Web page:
Boomerang EarthquakeDate: 14 August 2020 Tags: Geography & Environment
In a first, scientists found evidence of a rare and unusual ‘boomerang’ earthquake that shook the deep seabed underneath the Atlantic Ocean in 2016.
Earthquakes occur when rocks suddenly break on a fault, but during a boomerang earthquake, the rupture initially spreads away from an initial break but then turns and runs back the other way at higher speeds.
A study was conducted by an international team of experts from the UK, the US, Germany, and Japan during which they examined the path one of these quakes under the Atlantic ocean.
While large (magnitude 7 or higher) earthquakes occur on land and have been measured by nearby networks of seismometers, these earthquakes often trigger movement along complex networks of faults, like a series of dominoes.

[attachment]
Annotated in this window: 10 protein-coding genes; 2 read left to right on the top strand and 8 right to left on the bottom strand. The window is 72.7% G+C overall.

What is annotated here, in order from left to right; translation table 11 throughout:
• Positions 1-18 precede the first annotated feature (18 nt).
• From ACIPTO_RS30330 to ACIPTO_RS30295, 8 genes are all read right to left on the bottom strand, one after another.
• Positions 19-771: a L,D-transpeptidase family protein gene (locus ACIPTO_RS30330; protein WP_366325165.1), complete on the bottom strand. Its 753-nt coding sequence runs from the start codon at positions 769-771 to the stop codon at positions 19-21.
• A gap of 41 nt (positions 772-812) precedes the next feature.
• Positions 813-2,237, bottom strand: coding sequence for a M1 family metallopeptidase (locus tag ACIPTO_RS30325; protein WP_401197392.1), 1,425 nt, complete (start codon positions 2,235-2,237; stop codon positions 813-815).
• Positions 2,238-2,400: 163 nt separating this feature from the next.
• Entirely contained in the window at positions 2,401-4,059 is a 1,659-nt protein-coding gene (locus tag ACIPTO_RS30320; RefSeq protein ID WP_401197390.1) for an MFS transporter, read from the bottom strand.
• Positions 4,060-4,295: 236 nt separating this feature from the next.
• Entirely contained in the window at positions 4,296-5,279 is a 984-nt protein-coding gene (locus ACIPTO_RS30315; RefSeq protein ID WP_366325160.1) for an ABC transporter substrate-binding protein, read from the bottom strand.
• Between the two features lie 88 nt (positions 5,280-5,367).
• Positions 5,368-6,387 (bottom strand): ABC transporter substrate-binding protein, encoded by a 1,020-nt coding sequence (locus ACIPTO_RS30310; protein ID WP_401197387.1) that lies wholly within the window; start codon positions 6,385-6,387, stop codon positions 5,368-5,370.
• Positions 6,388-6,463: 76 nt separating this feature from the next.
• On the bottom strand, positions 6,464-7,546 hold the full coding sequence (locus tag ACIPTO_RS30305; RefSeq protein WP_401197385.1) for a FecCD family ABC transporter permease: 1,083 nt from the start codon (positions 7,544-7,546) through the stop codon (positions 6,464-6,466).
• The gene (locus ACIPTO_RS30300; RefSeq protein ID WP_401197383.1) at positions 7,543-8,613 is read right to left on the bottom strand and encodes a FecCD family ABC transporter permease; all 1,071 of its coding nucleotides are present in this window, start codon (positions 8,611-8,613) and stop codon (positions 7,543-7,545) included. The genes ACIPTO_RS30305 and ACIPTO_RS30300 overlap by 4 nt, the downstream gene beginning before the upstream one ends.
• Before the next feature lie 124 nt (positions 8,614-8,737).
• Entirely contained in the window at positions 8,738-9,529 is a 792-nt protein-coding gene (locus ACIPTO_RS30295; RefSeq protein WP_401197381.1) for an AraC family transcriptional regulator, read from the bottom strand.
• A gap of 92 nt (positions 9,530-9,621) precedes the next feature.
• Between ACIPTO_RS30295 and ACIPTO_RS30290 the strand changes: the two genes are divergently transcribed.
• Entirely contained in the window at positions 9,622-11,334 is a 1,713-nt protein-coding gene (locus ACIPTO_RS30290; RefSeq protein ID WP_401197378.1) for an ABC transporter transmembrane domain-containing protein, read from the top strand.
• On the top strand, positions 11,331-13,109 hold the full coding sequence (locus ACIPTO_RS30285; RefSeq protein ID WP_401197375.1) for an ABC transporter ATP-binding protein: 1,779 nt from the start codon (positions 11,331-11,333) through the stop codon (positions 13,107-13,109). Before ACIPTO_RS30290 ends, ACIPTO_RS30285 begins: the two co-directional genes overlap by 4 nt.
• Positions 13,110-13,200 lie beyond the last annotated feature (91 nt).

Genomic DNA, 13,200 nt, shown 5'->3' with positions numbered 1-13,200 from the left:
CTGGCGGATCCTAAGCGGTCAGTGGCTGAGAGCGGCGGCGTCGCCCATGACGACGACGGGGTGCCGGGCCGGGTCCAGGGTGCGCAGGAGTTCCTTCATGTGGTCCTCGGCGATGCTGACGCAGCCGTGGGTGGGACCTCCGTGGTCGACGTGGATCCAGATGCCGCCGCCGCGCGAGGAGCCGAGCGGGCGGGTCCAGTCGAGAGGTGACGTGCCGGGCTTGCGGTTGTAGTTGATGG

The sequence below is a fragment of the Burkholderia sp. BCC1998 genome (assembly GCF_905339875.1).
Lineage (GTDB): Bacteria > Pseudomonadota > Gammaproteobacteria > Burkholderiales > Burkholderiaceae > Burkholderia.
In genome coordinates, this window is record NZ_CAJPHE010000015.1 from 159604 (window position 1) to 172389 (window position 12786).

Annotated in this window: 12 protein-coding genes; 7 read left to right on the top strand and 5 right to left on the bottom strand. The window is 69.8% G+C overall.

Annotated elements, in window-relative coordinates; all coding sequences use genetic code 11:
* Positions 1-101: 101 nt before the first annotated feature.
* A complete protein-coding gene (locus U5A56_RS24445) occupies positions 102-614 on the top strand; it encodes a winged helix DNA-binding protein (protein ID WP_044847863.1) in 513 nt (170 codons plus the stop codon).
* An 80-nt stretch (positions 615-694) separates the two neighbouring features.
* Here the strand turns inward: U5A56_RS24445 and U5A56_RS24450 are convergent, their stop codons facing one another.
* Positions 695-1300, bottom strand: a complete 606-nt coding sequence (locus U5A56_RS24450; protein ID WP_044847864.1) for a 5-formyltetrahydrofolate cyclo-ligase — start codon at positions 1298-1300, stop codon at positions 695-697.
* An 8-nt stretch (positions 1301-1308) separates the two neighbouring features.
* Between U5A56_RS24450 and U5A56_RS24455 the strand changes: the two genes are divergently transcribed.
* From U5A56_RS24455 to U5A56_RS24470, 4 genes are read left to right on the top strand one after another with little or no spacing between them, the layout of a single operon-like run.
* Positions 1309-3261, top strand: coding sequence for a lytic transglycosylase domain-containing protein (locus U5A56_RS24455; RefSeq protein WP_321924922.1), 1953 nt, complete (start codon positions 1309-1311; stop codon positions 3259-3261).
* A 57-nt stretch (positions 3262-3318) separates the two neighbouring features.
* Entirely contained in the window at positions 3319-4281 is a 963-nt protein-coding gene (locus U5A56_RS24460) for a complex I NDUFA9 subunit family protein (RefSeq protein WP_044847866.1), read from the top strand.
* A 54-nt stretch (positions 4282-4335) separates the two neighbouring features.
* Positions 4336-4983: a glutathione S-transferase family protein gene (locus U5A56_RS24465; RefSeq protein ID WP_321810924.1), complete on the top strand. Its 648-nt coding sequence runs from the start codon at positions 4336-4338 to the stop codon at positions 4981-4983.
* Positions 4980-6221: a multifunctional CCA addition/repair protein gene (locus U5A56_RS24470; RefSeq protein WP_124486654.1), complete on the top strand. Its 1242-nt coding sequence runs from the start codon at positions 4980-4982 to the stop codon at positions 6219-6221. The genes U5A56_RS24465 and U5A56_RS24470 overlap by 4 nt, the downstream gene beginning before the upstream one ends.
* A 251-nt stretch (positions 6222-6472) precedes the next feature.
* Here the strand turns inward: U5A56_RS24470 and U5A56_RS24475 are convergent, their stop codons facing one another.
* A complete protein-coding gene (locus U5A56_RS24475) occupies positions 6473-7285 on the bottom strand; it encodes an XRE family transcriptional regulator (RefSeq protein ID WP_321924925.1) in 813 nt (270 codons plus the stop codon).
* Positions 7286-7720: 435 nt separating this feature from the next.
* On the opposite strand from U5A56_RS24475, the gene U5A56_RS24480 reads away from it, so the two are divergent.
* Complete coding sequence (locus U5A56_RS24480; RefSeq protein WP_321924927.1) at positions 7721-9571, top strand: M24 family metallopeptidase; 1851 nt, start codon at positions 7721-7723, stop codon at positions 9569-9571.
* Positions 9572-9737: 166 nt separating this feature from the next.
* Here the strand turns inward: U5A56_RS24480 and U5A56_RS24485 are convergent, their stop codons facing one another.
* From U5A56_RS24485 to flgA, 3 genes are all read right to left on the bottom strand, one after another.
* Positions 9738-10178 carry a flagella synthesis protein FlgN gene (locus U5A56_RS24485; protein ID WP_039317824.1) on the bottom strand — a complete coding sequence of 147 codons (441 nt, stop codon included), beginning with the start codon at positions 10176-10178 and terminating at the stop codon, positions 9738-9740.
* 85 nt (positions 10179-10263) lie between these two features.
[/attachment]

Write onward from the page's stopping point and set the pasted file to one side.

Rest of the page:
Notably, a magnitude 7.1 earthquake in the Atlantic Ocean back in 2016 was supposedly one of these rare types of earthquakes.
This earthquake took place along the Romanche fracture zone, which lies near the equator, roughly mid-way between the east coast of Brazil and the west coast of Africa.
Tracking the rupture along the fault, scientists observed that the rupture initially travelled in one direction. It then came back around for a second strike, bringing an increase of speed on the second strike by breaking the ‘seismic sound barrier’.
Whilst scientists have found that such a reversing rupture mechanism is possible from theoretical models, the new study provides some of the clearest evidence for this enigmatic mechanism occurring in a real fault.
Such earthquakes may help scientists assess potential hazards better, and implement more efficient warning systems for them in future.